Главная > Тенденции & прогнозы > Без перевода > CEPS European Neighbourhood Watch. Issue 60

CEPS European Neighbourhood Watch. Issue 60


Предлагаем вашему вниманию очередной выпуск бюллетеня
CEPS European Neighbourhood Watch. Issue 60

Editorial by Michael Emerson: "Time for a Tripartite Gas Pipeline Consortium for Ukraine"

The future of Ukraine's gas transit pipeline is back on the agenda, and it is time for the European Union to come up with constructive ideas on what to do.

Immediately after his election, on 21 April President Yanukovich agreed with Moscow a deal in which Ukraine would get a price discount on gas supplies for ten years, alongside an extension of the lease for the Black Sea fleet for another 25 to 30 years.

In addition Moscow has proposed a full merger between Gazprom and the Ukrainian gas distribution company Naftogaz, which given the disproportionate size of the two parties would mean a takeover by Gazprom. Russia is offering to pay for the modernization of the transit pipeline, which indeed will be an expensive refit costing maybe around $10 billion. But to the merger proposal President Yanukovich has said no – it was a bridge too far in ceding control of strategic assets to Russia. He has however signaled his interest in the idea of a tripartite Ukrainian-Russian-European consortium for the gas pipeline, which has been discussed on and off since the days of President Kuchma. At that time, in 2002, the idea was for the German gas importing company, Ruhrgas, to join an essentially Russian-Ukrainian scheme.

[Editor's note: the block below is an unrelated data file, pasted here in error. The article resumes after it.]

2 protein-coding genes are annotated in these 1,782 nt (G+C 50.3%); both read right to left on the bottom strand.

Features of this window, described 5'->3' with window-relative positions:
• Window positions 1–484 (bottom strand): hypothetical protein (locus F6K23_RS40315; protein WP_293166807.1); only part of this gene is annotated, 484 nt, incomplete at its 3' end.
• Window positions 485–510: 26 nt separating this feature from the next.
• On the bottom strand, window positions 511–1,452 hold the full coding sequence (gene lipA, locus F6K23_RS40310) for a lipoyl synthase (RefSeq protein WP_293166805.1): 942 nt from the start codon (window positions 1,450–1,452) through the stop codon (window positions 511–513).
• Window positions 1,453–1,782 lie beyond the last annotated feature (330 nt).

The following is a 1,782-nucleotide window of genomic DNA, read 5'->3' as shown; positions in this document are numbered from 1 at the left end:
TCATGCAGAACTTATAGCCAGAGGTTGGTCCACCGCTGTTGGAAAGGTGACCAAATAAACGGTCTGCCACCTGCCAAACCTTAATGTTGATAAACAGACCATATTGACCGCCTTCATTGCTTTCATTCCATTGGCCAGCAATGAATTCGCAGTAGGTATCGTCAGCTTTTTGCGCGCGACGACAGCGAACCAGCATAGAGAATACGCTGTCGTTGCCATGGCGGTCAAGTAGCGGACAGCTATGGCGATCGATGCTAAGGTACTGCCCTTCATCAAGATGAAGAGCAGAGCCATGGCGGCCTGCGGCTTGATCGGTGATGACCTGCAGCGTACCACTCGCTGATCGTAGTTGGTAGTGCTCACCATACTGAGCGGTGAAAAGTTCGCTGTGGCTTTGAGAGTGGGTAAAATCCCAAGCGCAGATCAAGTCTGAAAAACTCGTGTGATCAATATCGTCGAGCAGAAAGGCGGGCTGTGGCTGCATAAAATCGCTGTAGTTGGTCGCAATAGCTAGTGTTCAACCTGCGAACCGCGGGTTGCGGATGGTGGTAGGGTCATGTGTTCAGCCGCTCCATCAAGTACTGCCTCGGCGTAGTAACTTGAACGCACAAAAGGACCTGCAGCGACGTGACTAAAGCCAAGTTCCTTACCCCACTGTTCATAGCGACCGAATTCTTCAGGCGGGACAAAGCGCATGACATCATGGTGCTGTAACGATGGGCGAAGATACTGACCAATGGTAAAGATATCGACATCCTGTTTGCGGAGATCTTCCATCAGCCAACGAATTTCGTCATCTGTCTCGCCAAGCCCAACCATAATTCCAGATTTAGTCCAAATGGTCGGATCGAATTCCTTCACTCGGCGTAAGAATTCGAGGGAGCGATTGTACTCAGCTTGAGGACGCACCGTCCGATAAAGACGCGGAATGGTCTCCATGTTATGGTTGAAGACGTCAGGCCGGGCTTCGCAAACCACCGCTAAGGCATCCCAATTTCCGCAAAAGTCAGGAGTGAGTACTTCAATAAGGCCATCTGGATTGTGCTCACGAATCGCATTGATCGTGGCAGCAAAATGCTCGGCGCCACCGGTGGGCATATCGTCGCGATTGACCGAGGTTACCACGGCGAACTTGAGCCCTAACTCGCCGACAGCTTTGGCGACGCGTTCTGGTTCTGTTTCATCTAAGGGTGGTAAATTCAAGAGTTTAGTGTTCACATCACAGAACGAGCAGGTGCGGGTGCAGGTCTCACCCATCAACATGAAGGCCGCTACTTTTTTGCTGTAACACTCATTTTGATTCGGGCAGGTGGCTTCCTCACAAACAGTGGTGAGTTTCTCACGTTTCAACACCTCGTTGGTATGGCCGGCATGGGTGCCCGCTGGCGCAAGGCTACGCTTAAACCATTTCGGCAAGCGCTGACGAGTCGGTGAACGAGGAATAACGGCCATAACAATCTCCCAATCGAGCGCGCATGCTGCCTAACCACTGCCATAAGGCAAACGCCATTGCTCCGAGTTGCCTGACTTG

In January 2009, at the time of the crisis when Russia interrupted gas supplies to Ukraine and through it to EU markets, CEPS published a paper advocating that the tripartite consortium idea be reconsidered in a revised form that would see a full involvement of the EU itself as well as some European energy corporations*1. There would be a new corporation that would secure a long-tem lease of around 20 to 30 years for use of the trunk gas pipeline, and undertake its renewal and maintenance. There would be Ukrainian, Russian and European shareholders. In particular there would be equity investment by the EBRD and loan financing from the European Investment Bank (EIB) in addition to the participation of European energy companies. Crucially, the participation of the EBRD and EIB would be tasked to oversee the corporate governance of the consortium.